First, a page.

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Details of Grant 

EPSRC Reference: EP/F001428/1
Title: UK Silicon Photonics
Principal Investigator: Reed, Professor GT
Other Investigators:
Hess, Professor O Mashanovich, Professor G Free, Dr CE
Researcher Co-Investigators:
Project Partners:
Department: Advanced Technology Institute
Organisation: University of Surrey
Scheme: Standard Research
Starts: 25 June 2008 Ends: 31 March 2012 Value (£): 2,093,553
EPSRC Research Topic Classifications:
Optoelect. Devices & Circuits
EPSRC Industrial Sector Classifications:
Communications Electronics
Related Grants:
EP/F001622/1 EP/F001894/1 EP/F002548/1 EP/E065317/1
Panel History:
Panel DatePanel NameOutcome
05 Sep 2007 ICT Large Grant Panel (Technology) Announced
Summary on Grant Application Form
Silicon Photonics is a field that has seen rapid growth and dramatic changes in the past 5 years. According to the MIT Communications Technology Roadmap, which aims to establish a common architecture platform across market sectors with a potential $20B in annual revenue, silicon photonics is among the top ten emerging technologies. This has in part been a consequence of the recent involvement of large semiconductor companies in the USA such as Intel and IBM, who have realised the enormous potential of the technology, as well as large investment in the field by DARPA in the USA under the Electronic and Photonic Integrated Circuit (EPIC) initiative. Significant investment in the technology has also followed in Japan, Korea, and to a lesser extent in the European Union (IMEC and LETI). The technology offers an opportunity to revolutionise a range of application areas by providing excellent performance at moderate cost due primarily to the fact that silicon is a thoroughly studied material, and unsurpassed in quality of fabrication with very high yield due to decades of investment from the microelectronics industry. The proposed work is a collaboration between 5 UK Universities (Surrey, St. Andrews, Leeds, Warwick and Southampton) with input from the industrial sector both in the UK and the USA. We will target primarily the interconnect applications, as they are receiving the most attention worldwide and have the largest potential for wealth creation, based on the scalability of silicon-based processes. However, we will ensure that our approach is more broadly applicable to other applications. This can be achieved by targeting device functions that are generic, and introducing specificity only when a particular application is targeted. The generic device functions we envisage are as follows: Optical modulation; coupling from fibre to sub-micron silicon waveguides; interfacing of optical signals within sub micron waveguides; optical filtering; optical/electronic integration; optical detection; optical amplification. In each of these areas we propose to design, fabricate, and test devices that will improve the current state of the art. Subsequently we will integrate these optical devices with electronics to further improve the state of the art in optical/electronic integration in silicon.We have included in our list of objectives, benchmark targets for each of our proposed devices to give a clear and unequivocal statement of ambition and intent.We believe we have assembled an excellent consortium to deliver the proposed work, and to enable the UK to compete on an international level. The combination of skills and expertise is unique in the UK and entirely complementary within the consortium. Further, each member of the consortium is recognised as a leading international researcher in their field.The results of this work have the potential to have very significant impact to wealth creation opportunities within the UK and around the world. For example emerging applications such as optical interconnect, both intra-chip, and inter-chip, as well as board to board and rack to rack, and Fibre To The Home for internet and other large bandwidth applications, will require highly cost effective and mass production solutions. Silicon Photonics is a seen as a leading candidate technology in these application areas if suitable performance can be achieved.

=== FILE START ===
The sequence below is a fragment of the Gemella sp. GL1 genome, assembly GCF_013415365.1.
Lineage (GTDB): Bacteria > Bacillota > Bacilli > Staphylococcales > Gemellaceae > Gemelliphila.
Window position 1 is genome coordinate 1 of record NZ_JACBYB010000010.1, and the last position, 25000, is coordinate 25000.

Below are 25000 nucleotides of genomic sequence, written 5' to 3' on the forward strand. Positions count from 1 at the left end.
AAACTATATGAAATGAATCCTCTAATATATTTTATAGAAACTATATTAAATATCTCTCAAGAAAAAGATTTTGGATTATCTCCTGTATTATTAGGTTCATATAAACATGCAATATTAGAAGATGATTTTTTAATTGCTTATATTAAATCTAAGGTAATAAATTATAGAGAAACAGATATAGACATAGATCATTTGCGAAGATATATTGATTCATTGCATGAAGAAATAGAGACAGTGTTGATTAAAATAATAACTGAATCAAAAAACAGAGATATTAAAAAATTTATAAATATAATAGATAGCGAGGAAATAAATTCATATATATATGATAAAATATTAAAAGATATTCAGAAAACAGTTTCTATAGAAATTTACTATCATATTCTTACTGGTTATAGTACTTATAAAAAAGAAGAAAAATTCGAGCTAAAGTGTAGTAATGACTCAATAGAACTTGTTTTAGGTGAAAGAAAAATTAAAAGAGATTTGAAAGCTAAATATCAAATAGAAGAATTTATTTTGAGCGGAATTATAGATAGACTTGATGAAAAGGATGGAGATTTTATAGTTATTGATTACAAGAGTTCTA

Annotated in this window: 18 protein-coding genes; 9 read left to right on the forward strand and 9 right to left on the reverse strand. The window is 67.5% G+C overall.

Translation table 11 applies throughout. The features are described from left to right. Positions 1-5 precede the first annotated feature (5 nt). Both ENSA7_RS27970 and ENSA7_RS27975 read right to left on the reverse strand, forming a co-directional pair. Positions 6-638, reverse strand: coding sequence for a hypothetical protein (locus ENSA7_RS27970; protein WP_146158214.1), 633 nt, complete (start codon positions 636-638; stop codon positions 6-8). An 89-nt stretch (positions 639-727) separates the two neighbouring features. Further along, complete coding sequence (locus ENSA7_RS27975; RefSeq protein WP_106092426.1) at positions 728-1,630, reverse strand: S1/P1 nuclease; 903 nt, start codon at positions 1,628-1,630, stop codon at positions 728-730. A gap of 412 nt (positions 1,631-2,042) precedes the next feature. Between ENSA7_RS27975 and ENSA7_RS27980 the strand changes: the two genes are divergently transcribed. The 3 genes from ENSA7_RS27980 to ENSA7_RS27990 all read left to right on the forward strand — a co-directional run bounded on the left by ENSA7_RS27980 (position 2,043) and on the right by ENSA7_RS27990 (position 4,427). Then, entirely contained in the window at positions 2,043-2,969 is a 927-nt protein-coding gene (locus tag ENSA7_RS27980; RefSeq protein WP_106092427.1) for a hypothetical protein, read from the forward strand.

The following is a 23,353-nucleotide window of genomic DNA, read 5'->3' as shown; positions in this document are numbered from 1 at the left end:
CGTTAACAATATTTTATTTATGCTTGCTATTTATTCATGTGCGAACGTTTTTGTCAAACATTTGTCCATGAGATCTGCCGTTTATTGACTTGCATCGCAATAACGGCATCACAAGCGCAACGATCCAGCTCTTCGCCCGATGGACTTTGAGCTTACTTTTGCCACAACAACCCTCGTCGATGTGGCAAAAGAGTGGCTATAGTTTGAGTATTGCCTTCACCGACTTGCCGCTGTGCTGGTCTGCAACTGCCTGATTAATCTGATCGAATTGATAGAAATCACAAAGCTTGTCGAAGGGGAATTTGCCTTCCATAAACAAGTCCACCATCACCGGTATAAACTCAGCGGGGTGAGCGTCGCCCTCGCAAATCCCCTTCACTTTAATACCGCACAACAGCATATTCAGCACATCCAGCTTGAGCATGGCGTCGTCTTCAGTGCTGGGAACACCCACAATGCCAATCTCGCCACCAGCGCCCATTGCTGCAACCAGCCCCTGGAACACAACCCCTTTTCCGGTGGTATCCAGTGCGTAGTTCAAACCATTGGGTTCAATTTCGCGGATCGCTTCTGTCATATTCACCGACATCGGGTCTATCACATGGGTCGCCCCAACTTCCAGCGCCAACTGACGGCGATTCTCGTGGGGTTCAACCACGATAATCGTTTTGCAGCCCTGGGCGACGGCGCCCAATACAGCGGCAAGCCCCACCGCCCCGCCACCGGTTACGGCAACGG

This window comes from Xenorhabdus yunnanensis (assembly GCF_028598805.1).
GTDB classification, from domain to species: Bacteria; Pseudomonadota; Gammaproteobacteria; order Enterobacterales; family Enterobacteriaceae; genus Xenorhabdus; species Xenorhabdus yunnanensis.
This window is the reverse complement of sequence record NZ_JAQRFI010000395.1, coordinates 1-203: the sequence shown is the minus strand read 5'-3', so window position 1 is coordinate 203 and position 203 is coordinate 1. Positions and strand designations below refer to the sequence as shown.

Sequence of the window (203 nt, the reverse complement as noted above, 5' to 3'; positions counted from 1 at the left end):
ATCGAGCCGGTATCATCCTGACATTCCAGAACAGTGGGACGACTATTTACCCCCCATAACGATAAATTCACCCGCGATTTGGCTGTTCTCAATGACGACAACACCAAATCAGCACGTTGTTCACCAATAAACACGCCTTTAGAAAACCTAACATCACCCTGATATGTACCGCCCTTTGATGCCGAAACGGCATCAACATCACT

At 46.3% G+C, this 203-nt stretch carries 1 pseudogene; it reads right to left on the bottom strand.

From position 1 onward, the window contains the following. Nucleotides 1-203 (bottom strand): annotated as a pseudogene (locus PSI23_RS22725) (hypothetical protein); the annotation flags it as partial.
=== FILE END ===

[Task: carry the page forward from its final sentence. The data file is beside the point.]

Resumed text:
Key Findings
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Organisation Website: http://www.surrey.ac.uk